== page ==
Examination of the prevalence of CIMP, MSI, and BRAF alterations showed differences for CIMP overall as well as for specific CIMP markers, the number of CIMP markers methylated, and CIMP+ tumors with and without MSI and BRAF mutations (Table 4). Distal and rectal tumors were similar in all categories. CIMP+ proximal tumors contained a much higher proportion of MSI+ tumors (43.2 percent) than CIMP+ distal colon or rectal tumors (9.5 percent and 3.8 percent respectively).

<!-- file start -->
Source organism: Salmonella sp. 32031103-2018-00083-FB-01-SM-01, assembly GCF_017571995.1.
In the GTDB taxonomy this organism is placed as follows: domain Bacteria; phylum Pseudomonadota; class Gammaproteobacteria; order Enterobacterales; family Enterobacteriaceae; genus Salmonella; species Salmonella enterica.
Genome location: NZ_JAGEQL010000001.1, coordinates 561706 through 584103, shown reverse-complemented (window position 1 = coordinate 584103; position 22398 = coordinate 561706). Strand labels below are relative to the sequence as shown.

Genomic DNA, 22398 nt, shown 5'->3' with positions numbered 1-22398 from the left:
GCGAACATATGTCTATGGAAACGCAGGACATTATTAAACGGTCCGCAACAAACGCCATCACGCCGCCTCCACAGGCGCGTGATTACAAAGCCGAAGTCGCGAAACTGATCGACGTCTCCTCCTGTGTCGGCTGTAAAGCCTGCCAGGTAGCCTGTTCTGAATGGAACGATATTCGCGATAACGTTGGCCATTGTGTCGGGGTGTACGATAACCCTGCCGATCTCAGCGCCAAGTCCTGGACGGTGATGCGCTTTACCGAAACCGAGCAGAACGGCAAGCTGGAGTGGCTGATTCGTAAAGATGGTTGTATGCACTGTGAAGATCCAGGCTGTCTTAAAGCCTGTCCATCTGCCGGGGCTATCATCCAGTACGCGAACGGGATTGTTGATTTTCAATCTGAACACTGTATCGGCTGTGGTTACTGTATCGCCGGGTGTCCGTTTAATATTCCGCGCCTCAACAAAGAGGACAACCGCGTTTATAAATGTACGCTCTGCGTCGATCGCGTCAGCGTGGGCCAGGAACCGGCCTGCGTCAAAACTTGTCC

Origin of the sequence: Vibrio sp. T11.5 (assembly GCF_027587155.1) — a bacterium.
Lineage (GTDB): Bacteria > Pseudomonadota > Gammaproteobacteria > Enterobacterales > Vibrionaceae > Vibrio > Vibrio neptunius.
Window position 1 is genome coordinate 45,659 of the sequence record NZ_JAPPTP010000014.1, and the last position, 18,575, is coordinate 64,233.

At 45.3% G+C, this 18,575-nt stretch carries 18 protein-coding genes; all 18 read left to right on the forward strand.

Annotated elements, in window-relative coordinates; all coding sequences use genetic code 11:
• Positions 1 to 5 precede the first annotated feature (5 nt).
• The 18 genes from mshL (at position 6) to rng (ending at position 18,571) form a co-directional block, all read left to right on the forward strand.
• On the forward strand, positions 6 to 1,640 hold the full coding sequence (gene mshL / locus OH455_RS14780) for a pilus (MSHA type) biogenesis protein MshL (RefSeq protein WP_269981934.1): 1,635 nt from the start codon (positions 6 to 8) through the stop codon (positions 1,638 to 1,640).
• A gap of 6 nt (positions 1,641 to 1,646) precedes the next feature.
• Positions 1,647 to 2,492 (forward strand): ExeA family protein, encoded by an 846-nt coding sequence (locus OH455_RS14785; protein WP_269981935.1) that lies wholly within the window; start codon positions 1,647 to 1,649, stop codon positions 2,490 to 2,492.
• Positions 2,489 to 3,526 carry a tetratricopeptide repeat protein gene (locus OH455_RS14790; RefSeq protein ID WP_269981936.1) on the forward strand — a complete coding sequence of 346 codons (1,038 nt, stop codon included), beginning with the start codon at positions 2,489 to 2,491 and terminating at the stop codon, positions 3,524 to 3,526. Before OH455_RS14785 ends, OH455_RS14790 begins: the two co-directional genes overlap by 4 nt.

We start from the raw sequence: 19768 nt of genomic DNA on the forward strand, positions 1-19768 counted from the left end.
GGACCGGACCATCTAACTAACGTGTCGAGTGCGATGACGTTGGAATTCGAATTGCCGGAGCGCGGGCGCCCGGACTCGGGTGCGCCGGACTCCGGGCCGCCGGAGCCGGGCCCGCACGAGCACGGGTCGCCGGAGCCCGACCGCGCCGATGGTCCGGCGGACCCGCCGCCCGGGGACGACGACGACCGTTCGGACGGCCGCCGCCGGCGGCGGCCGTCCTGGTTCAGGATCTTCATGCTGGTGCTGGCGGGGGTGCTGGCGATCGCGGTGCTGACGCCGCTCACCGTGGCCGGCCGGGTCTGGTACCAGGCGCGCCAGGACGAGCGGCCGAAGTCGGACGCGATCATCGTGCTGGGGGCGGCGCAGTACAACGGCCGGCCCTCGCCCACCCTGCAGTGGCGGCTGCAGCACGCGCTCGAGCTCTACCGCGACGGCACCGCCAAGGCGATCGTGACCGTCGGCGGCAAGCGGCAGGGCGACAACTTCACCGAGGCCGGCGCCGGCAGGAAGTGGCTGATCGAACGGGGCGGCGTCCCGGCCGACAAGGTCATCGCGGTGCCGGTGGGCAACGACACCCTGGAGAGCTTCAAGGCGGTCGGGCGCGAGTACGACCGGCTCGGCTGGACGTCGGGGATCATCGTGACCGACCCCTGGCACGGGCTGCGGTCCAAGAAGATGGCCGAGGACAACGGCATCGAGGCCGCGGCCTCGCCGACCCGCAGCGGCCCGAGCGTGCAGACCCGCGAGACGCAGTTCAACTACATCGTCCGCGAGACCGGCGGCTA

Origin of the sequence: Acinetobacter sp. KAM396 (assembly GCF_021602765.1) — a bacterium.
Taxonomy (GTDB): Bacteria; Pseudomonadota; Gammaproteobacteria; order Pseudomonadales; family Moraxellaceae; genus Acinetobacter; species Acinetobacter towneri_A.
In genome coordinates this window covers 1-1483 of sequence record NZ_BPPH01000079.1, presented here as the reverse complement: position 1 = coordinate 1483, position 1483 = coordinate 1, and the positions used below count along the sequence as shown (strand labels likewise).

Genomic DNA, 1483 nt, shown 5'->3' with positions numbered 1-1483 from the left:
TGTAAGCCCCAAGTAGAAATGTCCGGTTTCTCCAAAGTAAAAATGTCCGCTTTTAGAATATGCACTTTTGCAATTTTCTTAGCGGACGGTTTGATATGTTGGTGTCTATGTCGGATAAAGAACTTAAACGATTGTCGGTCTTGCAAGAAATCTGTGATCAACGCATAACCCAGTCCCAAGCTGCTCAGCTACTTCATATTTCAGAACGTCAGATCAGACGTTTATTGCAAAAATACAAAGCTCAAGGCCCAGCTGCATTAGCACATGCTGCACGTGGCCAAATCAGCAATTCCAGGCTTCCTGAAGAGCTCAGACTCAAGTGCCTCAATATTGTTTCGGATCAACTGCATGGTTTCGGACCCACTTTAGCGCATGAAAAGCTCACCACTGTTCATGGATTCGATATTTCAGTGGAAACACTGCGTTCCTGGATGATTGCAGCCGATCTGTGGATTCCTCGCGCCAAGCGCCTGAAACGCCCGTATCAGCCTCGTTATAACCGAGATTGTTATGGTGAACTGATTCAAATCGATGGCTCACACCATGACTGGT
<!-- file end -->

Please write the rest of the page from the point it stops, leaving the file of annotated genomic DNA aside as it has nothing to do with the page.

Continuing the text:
The oncogenetic trees describe the probability of developing various mutations given the underlying system or root and any previously acquired mutations. Trees for proximal, distal, and rectal tumors were created separately. As shown in Figure 1, the estimated proportion of tumors that will develop Ki-ras mutations increases as one goes from proximal colon to rectal tumors. The estimated proportion of tumors that will develop a p53 mutation is the same for rectal and distal colon tumors and almost twice that of proximal tumors. On the other hand, proximal tumors were more likely to have one or more MINT1, MINT2, or MINT31 (labeled any MINT) marker methylated with subsequent paths that go the MSI and MLH1 route and another that is more likely to move towards p16 and BRAF mutations. Rectal tumors were least likely to have a MSI positive pathway if any MINT markers were methylated; methylated MINT markers were more likely to subsequently acquire a p16, BRAF and MLH1 methylated marker. Bootstrap resampling of the oncogenetic trees consistently showed the same three major pathways for all trees generated. However, for proximal colon tumor, there was variation in the location of BRAF, where in some trees it followed the p16 methylation and in others it followed the MSI and MLH1 methylation path. Because of the rarity of BRAF mutations and MSI for both distal colon and rectal tumor sites, that arm of the tree was less stable following the ANY MINT pathway, where MSI and the methylation markers fell in different orders generating many unique trees.